Coaching great Al Arbour dies at 82
NHL coaching great Al Arbour, who guided the New York Islanders to four straight Stanley Cup titles in the 1980s, has died at the age of 82, the Islanders said Friday.
A cause of death was not immediately given but Arbour, a native of Sudbury, Ontario, had been receiving treatment for Parkinson`s disease and dementia near his home in Sarasota, Florida.
"Al will always be remembered as one of, if not, the greatest coaches ever to stand behind a bench in the history of the National Hockey League," Islanders president and general manager Garth Snow said in a statement. "The New York Islanders franchise has four Stanley Cups to its name, thanks in large part to Al`s incredible efforts.
"From his innovative coaching methods, to his humble way of life away from the game, Al is one of the reasons the New York Islanders are a historic franchise," Snow said.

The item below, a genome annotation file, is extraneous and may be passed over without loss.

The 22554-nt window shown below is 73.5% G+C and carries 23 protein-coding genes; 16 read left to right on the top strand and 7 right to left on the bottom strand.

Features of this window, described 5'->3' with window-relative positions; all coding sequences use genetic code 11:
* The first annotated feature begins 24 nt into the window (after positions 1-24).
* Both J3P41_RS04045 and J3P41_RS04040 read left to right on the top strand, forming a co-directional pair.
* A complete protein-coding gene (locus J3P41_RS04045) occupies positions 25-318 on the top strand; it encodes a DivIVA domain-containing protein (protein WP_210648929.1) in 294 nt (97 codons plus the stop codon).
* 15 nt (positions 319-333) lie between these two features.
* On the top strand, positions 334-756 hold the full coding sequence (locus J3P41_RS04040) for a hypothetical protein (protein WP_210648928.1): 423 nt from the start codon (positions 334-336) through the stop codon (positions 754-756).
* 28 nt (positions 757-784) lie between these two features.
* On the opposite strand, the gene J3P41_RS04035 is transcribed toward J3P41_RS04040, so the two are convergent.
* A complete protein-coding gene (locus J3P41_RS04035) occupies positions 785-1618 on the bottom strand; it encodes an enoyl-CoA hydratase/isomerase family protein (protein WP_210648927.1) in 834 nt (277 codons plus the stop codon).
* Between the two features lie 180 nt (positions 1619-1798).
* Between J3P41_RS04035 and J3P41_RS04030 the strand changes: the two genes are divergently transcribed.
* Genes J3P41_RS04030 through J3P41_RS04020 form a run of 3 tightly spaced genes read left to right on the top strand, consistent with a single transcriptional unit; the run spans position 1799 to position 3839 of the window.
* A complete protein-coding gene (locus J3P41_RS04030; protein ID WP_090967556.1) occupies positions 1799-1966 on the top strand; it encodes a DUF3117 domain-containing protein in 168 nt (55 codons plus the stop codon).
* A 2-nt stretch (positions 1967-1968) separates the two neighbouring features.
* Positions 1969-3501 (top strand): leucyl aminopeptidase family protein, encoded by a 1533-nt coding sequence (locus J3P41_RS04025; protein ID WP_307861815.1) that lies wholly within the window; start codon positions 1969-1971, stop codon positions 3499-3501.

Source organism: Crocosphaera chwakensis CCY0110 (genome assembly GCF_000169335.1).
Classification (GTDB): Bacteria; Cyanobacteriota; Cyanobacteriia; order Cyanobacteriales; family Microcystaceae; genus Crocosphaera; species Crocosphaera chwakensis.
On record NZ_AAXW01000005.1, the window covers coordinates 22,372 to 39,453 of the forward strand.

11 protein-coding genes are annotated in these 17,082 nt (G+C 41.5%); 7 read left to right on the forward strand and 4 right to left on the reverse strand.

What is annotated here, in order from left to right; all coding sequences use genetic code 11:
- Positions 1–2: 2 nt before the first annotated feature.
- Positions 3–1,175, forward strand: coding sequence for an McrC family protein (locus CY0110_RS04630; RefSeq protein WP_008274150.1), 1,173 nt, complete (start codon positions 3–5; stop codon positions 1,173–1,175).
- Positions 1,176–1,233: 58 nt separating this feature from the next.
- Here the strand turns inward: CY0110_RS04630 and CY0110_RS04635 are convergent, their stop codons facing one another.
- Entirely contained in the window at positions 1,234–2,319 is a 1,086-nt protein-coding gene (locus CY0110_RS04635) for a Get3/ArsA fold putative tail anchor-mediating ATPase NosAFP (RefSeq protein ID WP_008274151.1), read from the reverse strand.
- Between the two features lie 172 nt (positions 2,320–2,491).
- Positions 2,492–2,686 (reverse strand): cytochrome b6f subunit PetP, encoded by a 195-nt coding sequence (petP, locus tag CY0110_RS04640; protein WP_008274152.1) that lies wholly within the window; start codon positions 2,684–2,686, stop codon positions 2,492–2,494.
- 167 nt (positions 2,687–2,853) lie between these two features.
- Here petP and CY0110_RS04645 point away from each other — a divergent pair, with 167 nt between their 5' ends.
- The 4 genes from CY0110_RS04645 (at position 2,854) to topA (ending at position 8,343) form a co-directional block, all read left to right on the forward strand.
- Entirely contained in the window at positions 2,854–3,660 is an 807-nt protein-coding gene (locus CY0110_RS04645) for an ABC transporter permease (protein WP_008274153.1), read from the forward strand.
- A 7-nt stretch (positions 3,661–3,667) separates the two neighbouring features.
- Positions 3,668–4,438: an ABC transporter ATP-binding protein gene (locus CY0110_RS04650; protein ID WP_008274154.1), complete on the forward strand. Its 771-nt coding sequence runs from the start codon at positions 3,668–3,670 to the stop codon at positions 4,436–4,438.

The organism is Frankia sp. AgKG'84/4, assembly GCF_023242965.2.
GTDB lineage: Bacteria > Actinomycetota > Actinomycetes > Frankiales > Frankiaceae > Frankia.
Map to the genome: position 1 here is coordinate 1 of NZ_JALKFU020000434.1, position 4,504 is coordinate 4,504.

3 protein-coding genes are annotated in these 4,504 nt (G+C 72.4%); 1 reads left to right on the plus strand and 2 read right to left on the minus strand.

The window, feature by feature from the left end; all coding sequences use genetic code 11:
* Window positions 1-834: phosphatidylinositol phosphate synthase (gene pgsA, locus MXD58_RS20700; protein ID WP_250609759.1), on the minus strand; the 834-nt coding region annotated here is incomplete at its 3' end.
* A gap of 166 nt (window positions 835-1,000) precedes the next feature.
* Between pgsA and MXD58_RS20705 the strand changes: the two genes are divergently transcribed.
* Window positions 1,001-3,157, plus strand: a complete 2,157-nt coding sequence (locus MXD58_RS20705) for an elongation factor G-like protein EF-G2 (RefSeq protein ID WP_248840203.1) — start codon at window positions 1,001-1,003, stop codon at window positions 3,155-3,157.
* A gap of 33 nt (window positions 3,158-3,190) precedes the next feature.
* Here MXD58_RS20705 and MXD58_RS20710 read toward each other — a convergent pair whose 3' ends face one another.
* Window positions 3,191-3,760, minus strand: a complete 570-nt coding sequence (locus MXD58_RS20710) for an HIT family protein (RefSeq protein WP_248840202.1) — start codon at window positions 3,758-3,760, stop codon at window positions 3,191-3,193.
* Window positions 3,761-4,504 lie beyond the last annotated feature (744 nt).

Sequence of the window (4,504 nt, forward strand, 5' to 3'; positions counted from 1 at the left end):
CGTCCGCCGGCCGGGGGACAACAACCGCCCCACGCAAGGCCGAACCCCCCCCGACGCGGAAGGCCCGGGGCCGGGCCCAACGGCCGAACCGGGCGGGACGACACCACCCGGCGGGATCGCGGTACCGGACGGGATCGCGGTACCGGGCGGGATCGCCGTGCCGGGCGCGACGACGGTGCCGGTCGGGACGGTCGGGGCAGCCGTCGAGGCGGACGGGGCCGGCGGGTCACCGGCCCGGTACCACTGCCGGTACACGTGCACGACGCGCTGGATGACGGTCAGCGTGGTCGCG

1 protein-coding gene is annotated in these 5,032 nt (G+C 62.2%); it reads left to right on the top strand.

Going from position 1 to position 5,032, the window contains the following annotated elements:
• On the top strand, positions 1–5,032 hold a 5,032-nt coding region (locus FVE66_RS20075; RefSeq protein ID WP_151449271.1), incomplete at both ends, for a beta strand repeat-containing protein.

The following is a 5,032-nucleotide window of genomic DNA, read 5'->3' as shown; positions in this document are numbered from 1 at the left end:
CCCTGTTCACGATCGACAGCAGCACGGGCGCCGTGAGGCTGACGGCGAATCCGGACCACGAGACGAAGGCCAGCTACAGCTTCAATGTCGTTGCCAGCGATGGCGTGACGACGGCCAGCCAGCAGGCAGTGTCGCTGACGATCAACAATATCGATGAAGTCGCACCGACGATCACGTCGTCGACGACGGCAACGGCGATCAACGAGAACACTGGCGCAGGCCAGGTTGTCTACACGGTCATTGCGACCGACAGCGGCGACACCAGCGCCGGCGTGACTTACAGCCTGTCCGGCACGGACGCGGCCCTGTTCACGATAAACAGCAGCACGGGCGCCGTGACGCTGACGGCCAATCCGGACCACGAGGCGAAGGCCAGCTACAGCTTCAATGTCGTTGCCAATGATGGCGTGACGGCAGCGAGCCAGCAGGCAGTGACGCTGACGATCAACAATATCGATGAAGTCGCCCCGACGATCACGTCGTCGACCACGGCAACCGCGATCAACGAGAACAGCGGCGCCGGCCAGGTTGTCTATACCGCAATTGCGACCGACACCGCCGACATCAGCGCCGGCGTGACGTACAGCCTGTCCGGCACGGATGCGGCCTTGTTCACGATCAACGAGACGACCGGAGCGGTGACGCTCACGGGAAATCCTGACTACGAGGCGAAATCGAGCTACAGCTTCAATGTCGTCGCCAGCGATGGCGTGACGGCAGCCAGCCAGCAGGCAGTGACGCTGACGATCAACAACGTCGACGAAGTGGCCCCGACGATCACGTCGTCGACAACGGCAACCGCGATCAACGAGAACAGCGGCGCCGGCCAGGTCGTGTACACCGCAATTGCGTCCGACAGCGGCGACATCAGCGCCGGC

Arbour coached 1,500 regular-season games over 19 seasons with the Islanders after he was hired at the start of the 1973-74 season.
He retired after the 1994 playoffs, but returned in 2007 at the age of 75 to coach one more game for the team -- a 3-2 victory against the Pittsburgh Penguins.
Arbour won 119 career playoff games -- an NHL record for a coach with one club -- over 15 postseason appearances and hoisted the Stanley Cup each season from 1980 to 1983. Overall, he had a 782-577-223 record, including three seasons coaching the St. Louis Blues, and ranks second on the NHL win list behind Scotty Bowman.
He also won the Stanley Cup three times as a player, once with the Chicago Blackhawks and twice with the Toronto Maple Leafs. He was inducted into the Hockey Hall of Fame in 1996.